What You Should Know About a Conditional Discharge

A discharge is the most lenient sentence a judge can give an adult offender. What is particularly attractive about it is that it is not considered a criminal record. 

A “Criminal record” is not defined anywhere and lots of situations leave records. For example, your name appearing on the docket is a record of sorts but that’s not a formal criminal record. 

It’s most commonly referring to “convictions” – ie: security clearances often ask “have you ever been convicted of an offence for which you have not been pardoned”; a “pro” to a discharge is that you can answer no. 

Benefits of a Conditional Discharge

The main pros are the fact that it’s the most lenient outcome and that it is not considered a criminal conviction. 

The main cons are that it is still a formal admission of guilt. For example, a person who gets a conditional discharge for assault can still be sued by the victim and the plea of guilty that led to it is considered an admission of the underlying facts. 

Types of Discharges

Discharges come in two varieties: conditional and absolute; in French, you often hear about “conditional” and “unconditional” discharges (discharges are called “absolutions” in French). 

A conditional discharge means you will be on probation for a period of time (typically 12-24 months, although it can theoretically be lower or up to 3 years). 

Probation terms include staying out of trouble and can also include reporting to a probation officer to make sure you’re being productive.  It can include conditions for counselling, community service, staying away from people and places, or abstaining from doing certain activities. 

What persuades a judge to grant a conditional discharge?

The conversation for a discharge starts by pitching it to the crown prosecutor. If they agree you should get it then that makes the process much easier. Often they don’t agree and they’ll want a fine (a criminal record and a monetary penalty) or a “suspended sentence” (a conditional discharge which results in a criminal record). If the crown is not persuaded then there are a few ways we can persuade a judge. 

In all cases, to convince a judge to grant a discharge the judge needs to determine that:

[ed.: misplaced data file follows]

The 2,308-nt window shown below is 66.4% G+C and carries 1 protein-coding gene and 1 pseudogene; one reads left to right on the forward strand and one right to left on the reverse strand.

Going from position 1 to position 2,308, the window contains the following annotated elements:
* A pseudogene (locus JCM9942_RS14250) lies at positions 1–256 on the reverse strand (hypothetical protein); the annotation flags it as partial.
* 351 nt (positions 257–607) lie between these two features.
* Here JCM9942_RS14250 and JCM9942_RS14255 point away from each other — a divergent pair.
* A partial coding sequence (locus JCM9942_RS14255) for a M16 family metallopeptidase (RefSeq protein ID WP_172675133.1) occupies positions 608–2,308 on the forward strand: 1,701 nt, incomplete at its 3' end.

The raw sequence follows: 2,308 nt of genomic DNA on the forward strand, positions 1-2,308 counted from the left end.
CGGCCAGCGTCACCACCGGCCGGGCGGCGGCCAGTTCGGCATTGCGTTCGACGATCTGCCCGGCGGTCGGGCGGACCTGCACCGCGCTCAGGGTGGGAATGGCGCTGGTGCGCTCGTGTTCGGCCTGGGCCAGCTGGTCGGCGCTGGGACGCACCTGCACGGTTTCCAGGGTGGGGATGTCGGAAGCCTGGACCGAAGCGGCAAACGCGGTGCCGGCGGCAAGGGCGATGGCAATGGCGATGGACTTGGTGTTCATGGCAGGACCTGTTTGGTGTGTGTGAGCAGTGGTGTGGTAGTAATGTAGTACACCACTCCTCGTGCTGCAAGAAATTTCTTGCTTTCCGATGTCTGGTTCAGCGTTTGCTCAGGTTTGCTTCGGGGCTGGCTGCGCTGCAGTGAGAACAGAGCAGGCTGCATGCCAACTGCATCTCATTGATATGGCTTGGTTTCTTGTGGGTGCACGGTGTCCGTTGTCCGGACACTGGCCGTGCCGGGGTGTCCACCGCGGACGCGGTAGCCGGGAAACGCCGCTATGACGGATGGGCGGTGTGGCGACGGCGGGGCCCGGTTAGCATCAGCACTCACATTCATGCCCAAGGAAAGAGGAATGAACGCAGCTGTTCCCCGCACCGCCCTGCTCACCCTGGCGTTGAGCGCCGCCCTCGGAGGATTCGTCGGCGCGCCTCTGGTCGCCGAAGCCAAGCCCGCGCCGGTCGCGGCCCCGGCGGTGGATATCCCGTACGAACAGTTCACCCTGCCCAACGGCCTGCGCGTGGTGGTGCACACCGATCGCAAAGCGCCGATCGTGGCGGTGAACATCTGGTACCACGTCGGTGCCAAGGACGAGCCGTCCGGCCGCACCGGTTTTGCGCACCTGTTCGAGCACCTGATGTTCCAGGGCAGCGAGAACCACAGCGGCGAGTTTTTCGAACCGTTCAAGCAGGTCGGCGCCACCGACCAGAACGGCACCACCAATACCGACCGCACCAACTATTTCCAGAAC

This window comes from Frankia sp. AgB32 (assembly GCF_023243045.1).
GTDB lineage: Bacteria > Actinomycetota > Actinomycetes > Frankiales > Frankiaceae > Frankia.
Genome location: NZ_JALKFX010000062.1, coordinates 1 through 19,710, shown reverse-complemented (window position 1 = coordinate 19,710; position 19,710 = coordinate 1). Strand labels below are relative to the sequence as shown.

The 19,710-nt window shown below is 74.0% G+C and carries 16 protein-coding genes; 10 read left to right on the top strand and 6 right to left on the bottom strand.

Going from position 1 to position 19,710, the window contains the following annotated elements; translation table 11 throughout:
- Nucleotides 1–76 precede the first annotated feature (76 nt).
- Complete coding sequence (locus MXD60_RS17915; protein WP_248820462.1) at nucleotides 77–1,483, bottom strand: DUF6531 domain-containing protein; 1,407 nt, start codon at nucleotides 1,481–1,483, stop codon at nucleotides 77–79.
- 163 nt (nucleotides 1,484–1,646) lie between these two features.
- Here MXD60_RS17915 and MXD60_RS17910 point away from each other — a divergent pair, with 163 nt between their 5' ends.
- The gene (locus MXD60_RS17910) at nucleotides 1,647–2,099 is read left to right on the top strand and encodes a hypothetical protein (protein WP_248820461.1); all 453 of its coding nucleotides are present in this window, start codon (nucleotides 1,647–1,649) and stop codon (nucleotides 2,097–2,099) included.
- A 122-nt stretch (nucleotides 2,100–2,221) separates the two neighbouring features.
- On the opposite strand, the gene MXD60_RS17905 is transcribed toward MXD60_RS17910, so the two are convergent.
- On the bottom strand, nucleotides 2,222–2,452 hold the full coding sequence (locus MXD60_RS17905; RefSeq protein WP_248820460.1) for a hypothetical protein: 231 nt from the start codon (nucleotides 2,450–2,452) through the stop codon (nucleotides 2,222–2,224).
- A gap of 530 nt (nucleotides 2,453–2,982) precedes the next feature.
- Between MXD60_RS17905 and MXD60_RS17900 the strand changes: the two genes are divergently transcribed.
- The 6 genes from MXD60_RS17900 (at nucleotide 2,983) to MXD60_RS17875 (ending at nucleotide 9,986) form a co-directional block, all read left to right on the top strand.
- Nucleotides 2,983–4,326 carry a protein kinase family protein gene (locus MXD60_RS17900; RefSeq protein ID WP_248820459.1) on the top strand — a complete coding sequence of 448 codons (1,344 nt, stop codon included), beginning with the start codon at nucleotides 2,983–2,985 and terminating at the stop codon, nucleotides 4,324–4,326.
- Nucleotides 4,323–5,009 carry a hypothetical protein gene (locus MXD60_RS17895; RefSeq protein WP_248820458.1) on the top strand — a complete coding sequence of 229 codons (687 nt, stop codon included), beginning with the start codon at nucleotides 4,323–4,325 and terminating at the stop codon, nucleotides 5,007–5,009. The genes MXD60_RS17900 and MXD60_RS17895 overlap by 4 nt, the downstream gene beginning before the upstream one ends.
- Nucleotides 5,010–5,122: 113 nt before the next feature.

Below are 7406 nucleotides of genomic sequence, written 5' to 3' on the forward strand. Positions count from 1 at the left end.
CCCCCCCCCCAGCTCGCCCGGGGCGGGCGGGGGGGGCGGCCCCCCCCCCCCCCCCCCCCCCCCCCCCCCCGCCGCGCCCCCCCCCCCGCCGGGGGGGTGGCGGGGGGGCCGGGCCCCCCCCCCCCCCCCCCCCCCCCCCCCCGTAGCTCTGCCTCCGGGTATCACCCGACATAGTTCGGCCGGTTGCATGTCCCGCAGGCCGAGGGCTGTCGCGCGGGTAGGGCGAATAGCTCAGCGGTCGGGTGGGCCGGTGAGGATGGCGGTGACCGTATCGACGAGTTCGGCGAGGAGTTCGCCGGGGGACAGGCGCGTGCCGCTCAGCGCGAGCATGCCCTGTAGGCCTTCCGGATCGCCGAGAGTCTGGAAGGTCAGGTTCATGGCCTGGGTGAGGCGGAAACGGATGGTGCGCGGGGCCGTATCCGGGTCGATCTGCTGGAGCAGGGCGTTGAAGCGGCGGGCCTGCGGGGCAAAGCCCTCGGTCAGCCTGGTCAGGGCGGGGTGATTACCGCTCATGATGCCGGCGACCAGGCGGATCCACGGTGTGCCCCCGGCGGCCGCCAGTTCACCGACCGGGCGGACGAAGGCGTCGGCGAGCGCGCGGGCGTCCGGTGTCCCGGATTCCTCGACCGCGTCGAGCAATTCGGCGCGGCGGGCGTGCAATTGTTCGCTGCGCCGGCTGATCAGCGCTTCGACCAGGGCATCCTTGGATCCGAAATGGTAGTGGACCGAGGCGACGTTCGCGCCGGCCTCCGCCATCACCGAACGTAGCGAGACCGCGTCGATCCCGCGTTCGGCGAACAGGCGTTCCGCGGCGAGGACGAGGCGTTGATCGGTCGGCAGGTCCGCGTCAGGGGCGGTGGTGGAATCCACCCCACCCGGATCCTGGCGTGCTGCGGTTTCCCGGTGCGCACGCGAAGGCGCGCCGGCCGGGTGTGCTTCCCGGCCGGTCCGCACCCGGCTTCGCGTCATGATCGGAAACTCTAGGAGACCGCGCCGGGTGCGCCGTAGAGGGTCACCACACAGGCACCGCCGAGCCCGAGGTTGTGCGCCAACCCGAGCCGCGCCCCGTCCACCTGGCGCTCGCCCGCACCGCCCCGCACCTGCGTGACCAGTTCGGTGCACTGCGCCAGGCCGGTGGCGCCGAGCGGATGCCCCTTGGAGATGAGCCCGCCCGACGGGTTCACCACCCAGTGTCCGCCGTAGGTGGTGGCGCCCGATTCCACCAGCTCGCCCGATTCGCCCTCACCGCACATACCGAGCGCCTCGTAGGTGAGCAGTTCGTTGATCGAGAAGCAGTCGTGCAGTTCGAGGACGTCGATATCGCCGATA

1. It is in your best interests and 
  2. That it is not contrary to the public interest. 

In Ontario and through most of Canada, most judges find #1 is automatic — that it’s always in an offender’s interest. 

In Quebec however, they have a tradition of requiring you to demonstrate to some degree that a conviction would impact your life in some way beyond the stigma or principle of it (ie showing that you have a job or other future plans that could be affected by a criminal record). 

Beyond that first hurdle, the real question is whether or not a discharge is contrary to the public interest. The criminal code contains a number of principles and factors to consider when crafting a proper sentence. 

Deferring you from doing it again and deterring others; sending a message to the community and denouncing your conduct. The question is whether the discharge (and lack of a formal record) is too lenient for the conduct.  

How significant is a reference letter in a judge’s decision-making process? 

Reference letters assist a judge in determining your ordinary character, which allows a judge to consider giving the accused a break. There is no magic formula as to from whom or what the letter should say. We just want to convince the judge that the appropriate result in a case is that a discharge is not contrary to the public interest. 

Any judge who becomes aware you are intending to plead guilty (and seek a discharge) would generally not be involved in deciding your guilt or innocence later on in the event you changed your mind. 

Other Factors that Influence a Judge’s Decision 

One last factor to consider; a judge – when weighing the pros and cons of granting someone a discharge – considers among factors the remorse of the accused. A guilty plea entered at an early opportunity signals remorse and saves the taxpayer’s time and money of a trial. 

Accordingly, an early plea more often results in a discharge – all other things equal – than if it is sought later on or after trial. In most cases, there is a window of a few months (say 4-5 months) before a plea is no longer considered early.

Contact David Anber’s Law Office Today 

If you or someone you know are looking to remain criminal record-free and need legal support, David Anber is an experienced Ottawa-based defence lawyer who can help.

Having successfully secured conditional discharges for clients facing a potential conviction, he offers legal support that could provide much-needed clarity surrounding an individual’s charges as well as their eligibility for a discharge.

Contact David Anber by calling 613­­-755­-4008 or booking a consultation online.  

David Anber

David Anber

David Anber has been a trailblazing legal practitioner since 2006. His early entry into law practice during his studies marked the beginning of a distinguished career. As a member of both Ontario and Quebec’s bar associations, David excels in defending traffic and criminal cases across both provinces. David contributes to legal discourse through articles for the Defence Counsel Association of Ottawa and the Criminal Lawyer’s Association of Ontario.